America First Action super PAC is dropping $12.7 million on a wave of new ads in Florida in hopes of swaying the swing state in favor of President Donald Trump’s reelection.
The conservative PAC backing Trump is targeting swing states with a new digital and cable ad, “Guess What.”
The ad will be broadcast through Election Day in Orlando and West Palm media markets.
The ad attacks presidential candidate Joe Biden — alleging that his tax package will hurt the middle class, calling it a plan that would “decimate the potential for economic gains and make it impossible for Florida families and workers to recover in the wake of the coronavirus.”
The ad leads with a hit on economic loss from coronavirus, with a man, referred to in the ad as Dan, saying “This has been one of the toughest years of my life.”
The ad focuses on individuals concerned over increased taxes. One woman, referred to in the ad as Denise, states “Who’s going to be paying for this? It’ll be the middle class.” According to the Associated Press, the Democratic nominee has only proposed raising taxes on those making $400,000 a year or more.
The ad cuts to Biden at a campaign rally, saying “Guess what? If you elect me, your taxes are going to be raised not cut.” However, the clip excludes who Biden was referencing in the speech.
The entire quote reads: “How many of you did really well with that $1.9 trillion tax cut? Well you did! Well, that’s good. I’m glad to see you are doing well already. But guess what, if you elect me, your taxes are going to be raised, not cut, if you benefited from that.”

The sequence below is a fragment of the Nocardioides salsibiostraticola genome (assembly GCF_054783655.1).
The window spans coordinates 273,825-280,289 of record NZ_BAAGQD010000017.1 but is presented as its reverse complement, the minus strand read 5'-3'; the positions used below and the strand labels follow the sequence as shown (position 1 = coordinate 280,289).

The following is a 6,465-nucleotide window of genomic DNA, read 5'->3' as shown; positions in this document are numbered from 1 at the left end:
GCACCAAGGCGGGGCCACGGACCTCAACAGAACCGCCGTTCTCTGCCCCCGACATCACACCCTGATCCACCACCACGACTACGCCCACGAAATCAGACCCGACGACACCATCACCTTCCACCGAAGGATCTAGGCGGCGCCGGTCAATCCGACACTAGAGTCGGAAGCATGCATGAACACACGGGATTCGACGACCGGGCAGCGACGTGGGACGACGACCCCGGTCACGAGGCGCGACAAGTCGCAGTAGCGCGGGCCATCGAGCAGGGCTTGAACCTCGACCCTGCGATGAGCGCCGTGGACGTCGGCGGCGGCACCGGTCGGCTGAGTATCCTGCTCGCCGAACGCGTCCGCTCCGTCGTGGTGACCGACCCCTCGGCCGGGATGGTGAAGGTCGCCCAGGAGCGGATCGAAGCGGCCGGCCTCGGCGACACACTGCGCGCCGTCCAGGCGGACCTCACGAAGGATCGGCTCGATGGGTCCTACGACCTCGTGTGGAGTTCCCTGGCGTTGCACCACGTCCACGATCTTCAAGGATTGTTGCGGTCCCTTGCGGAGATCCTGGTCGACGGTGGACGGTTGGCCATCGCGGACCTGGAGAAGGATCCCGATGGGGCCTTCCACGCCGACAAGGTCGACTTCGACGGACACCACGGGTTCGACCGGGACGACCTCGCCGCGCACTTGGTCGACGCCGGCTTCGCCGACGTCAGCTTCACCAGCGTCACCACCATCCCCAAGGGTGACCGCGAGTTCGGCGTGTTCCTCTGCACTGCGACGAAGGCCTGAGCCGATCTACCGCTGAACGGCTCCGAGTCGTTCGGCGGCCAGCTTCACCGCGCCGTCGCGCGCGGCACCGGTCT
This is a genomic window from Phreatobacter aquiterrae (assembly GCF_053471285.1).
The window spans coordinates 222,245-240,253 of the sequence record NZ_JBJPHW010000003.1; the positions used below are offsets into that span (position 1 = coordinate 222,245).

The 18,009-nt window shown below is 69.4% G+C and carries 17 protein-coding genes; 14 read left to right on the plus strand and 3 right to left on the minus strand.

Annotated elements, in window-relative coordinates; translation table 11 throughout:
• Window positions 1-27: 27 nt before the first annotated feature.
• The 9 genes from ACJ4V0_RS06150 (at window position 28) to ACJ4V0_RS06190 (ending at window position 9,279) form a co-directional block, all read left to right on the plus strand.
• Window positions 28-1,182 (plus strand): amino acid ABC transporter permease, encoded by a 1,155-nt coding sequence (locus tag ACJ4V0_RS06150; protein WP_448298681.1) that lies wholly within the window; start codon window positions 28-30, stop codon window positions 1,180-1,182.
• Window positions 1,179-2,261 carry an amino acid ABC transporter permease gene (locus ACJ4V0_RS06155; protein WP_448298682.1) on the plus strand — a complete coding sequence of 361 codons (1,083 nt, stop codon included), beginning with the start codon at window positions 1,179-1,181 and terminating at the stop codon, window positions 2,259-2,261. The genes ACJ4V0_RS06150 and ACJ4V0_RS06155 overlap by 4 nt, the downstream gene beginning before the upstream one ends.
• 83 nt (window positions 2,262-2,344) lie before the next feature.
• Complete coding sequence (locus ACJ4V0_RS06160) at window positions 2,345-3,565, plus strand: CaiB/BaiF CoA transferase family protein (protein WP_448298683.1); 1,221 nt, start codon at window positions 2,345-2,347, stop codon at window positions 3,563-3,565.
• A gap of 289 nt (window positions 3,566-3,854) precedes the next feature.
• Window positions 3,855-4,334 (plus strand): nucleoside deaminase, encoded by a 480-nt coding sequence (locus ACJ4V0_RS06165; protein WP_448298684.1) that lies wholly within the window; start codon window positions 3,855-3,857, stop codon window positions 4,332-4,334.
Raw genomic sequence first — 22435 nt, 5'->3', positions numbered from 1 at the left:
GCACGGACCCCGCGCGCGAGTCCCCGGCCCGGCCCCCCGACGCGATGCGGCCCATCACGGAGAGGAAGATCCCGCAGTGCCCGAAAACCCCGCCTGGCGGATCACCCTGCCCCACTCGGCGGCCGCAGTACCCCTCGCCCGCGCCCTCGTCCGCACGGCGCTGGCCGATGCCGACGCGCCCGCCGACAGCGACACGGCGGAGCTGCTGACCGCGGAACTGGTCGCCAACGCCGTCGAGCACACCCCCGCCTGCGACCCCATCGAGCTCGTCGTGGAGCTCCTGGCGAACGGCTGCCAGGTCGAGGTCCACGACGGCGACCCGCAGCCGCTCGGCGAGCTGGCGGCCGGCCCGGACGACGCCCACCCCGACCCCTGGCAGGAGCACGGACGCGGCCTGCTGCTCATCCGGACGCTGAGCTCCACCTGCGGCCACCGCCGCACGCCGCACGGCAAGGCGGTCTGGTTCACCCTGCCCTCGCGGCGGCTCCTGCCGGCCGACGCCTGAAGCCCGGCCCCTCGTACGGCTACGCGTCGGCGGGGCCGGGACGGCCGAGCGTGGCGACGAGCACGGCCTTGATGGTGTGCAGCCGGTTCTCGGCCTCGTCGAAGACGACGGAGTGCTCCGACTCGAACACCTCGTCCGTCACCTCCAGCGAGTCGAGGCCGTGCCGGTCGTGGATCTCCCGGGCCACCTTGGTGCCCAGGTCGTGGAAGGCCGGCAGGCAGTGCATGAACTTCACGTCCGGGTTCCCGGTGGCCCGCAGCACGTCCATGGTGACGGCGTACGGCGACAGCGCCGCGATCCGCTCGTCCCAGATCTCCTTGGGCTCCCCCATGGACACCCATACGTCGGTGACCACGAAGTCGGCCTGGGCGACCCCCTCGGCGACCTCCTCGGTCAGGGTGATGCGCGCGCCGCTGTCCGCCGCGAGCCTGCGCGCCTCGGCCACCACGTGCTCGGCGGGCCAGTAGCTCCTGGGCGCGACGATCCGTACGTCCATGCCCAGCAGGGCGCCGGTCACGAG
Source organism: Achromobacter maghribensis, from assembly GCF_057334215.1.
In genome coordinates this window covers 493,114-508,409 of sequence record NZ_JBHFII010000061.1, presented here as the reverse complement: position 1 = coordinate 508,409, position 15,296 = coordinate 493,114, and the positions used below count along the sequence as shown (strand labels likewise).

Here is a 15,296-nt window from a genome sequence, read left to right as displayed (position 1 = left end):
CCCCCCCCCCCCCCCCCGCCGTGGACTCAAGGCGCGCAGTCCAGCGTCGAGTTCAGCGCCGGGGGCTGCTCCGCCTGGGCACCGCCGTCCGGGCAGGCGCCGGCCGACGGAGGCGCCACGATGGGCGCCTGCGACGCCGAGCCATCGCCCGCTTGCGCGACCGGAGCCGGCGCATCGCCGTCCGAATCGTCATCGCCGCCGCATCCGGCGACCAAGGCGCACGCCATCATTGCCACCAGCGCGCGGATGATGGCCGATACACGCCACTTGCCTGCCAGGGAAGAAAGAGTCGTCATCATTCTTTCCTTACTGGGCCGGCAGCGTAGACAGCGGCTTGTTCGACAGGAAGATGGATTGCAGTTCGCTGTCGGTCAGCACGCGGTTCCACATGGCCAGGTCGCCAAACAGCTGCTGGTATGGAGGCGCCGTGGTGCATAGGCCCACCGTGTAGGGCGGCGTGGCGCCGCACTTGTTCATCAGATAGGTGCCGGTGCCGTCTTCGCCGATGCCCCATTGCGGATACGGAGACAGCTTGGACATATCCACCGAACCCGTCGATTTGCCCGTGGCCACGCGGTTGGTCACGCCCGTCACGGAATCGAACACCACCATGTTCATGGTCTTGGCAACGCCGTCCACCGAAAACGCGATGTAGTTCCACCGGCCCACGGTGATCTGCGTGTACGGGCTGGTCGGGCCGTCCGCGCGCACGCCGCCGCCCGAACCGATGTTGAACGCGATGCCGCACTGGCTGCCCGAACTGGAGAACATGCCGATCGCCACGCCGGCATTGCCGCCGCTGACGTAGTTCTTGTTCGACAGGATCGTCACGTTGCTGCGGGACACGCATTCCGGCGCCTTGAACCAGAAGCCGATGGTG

This new $12.7 million ad campaign comes in addition to the super-PAC’s August announcement of $18.6 million on advertising in battleground states, including Wisconsin, Pennsylvania, North Carolina and Florida. The PAC allocated $2.2 million from that campaign for Florida, targeting ads in the Orlando market.
The most recent Florida polling shows the presidential race is deadlocked just eight weeks from Election Day.
A survey released Tuesday by NBC News/Marist shows Trump and Biden each are the choice of 48% of the 766 likely voters surveyed from Aug. 31 to Sept. 6.
Among registered voters, Biden holds a slight edge, with 48% support against 47% for Trump. Polling among registered voters as opposed to likely voters is a less viable metric because it includes data from people who aren’t likely to cast a ballot.
The poll leans Republican, assuming a +3 turnout edge for Trump, double the 1.5% advantage the campaign had against Hillary Clinton in 2016, indicating it may underestimate Democratic turnout, which could skew results.
In both cases, the margins are well within the margins of error, at 3.9% among registered voters and 4.5% among likely voters, offering another piece of evidence that Florida is not likely to be an early call in November.